Current Legal Issues Seminars 2019

Seminar programme:

The seminar series seeks to bring together leading scholars, practitioners and members of the judiciary in Queensland and from abroad to discuss key issues of contemporary significance.

Seminar 1: Social Justice - "Corporate Commitment to Human Rights in Australia"

Date 9 May 2019
Speaker Professor Sally Wheeler, Australian National University
Commentator Tim L’Estrange, Partner, Jones Day
Chair The Honorable Justice Susan Brown, Supreme Court of Queensland
Abstract

This paper draws on data collected from the ASX 50 with a focus on policy commitment to human rights. As the UNGP makes clear a policy commitment is the most basic form of recognition that corporations should afford to human rights. It is particularly important to look at this now as Australian corporations prepare to submit their first reports for the rather less ambitious requirements of the Modern Slavery Act 2018. The data reveals that there is generally a low compliance with policy commitment and that several factors revealed by the data can be identified as key to predicting whether compliance will occur or not. 

The ASX is an interesting exchange to study because it contains listed companies in key areas for human rights; agriculture and extractive industries. However it also reflects all 11 sectors of the Global Industry Classification Standard. Australia is a G20 economy with 28 years of continuous economic growth. We might expect rather stronger support for human rights respect in line with Australia’s position on other ESG standards. The paper suggests reasons why, culturally, following Charlesworth’s ‘Australian reluctance about rights’ this is not the case.

Paper Download Professor Wheeler's paper (PDF, 1.4MB)

Seminar 2: Equity/Restitution - "What's in a name? The Taxonomical and Conceptual Divide Between Unjust Enrichment and Equity"

Date 13 June 2019
Speaker The Honorable Justice Julie Ward, Chief Judge in Equity, Supreme Court of New South Wales
Commentator Professor Kit Barker, UQ Law School
Chair The Honorable Justice Catherine Holmes, Chief Justice of Queensland
Abstract The recognition of unjust enrichment as a concept within the law of restitution is one of the most significant legal developments of the late twentieth and early twenty-first century.  It is also one of the more controversial.  Indeed, the relationship between historic, equitable concepts and modern concepts and taxonomies of unjust enrichment is notoriously vexed.  At the heart of the debate are questions that go to the nature of legal reasoning and the rule of law itself.  This paper will explore the different classifications of unjust enrichment and the status of unjust enrichment in Australian law today, particularly in the realm of equity; with some focus on pleading issues.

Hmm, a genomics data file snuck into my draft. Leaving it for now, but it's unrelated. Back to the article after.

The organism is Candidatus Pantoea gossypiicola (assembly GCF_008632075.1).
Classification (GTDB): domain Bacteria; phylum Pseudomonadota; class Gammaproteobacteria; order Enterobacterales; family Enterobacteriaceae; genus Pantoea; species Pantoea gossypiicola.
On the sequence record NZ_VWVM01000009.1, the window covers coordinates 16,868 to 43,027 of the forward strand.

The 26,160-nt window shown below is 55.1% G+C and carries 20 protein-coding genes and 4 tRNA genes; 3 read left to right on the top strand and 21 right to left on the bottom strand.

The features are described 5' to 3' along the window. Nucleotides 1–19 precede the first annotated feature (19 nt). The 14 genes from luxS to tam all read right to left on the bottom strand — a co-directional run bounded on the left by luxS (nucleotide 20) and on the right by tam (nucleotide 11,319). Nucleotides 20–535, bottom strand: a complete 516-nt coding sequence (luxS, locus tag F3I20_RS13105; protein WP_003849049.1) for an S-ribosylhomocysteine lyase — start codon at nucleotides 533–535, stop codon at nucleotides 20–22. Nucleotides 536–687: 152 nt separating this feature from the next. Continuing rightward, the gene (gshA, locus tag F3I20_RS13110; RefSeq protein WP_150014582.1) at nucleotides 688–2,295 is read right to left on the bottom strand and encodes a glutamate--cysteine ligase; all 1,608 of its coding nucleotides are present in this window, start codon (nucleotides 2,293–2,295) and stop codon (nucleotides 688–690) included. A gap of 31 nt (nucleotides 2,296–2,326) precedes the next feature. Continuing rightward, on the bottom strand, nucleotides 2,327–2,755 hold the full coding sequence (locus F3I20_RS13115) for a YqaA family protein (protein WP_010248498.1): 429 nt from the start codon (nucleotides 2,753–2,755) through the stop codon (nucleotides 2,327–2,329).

Paper Download Justice Ward's paper (PDF, 271.3KB)
Commentary View slide deck (PDF, 271.3 KB)
Kit barker,
Professor Kit Barker, The Hon Justice Julie Ward and The Hon Justice Catherine Holmes at Seminar 2 of the 2019 CLI series

 

Seminar 3: Criminal Law - "Current issues in Propensity Evidence"

Date 22 August 2019
Speaker Professor David Hamer, University of Sydney
Commentator Benedict Power, Barrister- at-Law
Chair The Honorable Justice Soraya Ryan, Supreme Court of Queensland
Abstract This paper will examine the latest set of High Court decisions on propensity (coincidence and tendency) evidence, under both common law and statute. It will consider the relationship between the common law and statutory regimes, and also the prospects for further legislative reform in the wake of the Royal Commission into Institutional Responses to Child Sexual Abuse.
Paper Download Professor Hamer's paper (PDF, 508.4KB)
Commentary Download Benedict Power's commentary (PDF, 137.7 KB)
Professor Hamer, Justice Ryan and Benedict Power
(L-R) Professor Hamer, Justice Ryan and Benedict Power at Seminar 3 of the 2019 CLI series

 

Seminar 4: International Law - "The Prospects for Reform of Investor-State Dispute Settlement"

Date 17 October 2019
Speaker Professor Chester Brown, University of Sydney
Commentator Professor Anthony Cassimatis, UQ Law School
Chair The Honorable Justice Hugh Fraser, Court of Appeal 
Abstract

The rise of investor-State dispute settlement is one of the most prominent developments in public international law in recent decades. It facilitated the depoliticisation of investment disputes by taking them out of the political arena of diplomatic protection claims, and enabled such disputes to be brought before independent and impartial ad hoc arbitral tribunals, which were constituted under bilateral and multilateral investment treaties.

This development has also been controversial, as it has seen such tribunals pass judgment on the regulatory activities of sovereign States in areas such as environmental protection, the protection of public health, and the protection of labour rights. Concerns have been raised by various stakeholders about (for instance) inconsistent decisions and an alleged lack of coherence in legal interpretation by such tribunals, and the appointment to such tribunals of arbitrators who can also act as counsel in other investment disputes. Against this background, States have charged UNCITRAL’s Working Group III with considering possibilities for the reform of investor-State dispute settlement, which is a once-in-a-generation opportunity. This lecture will consider whether reform is needed, and will identify the most likely possibilities for such reform.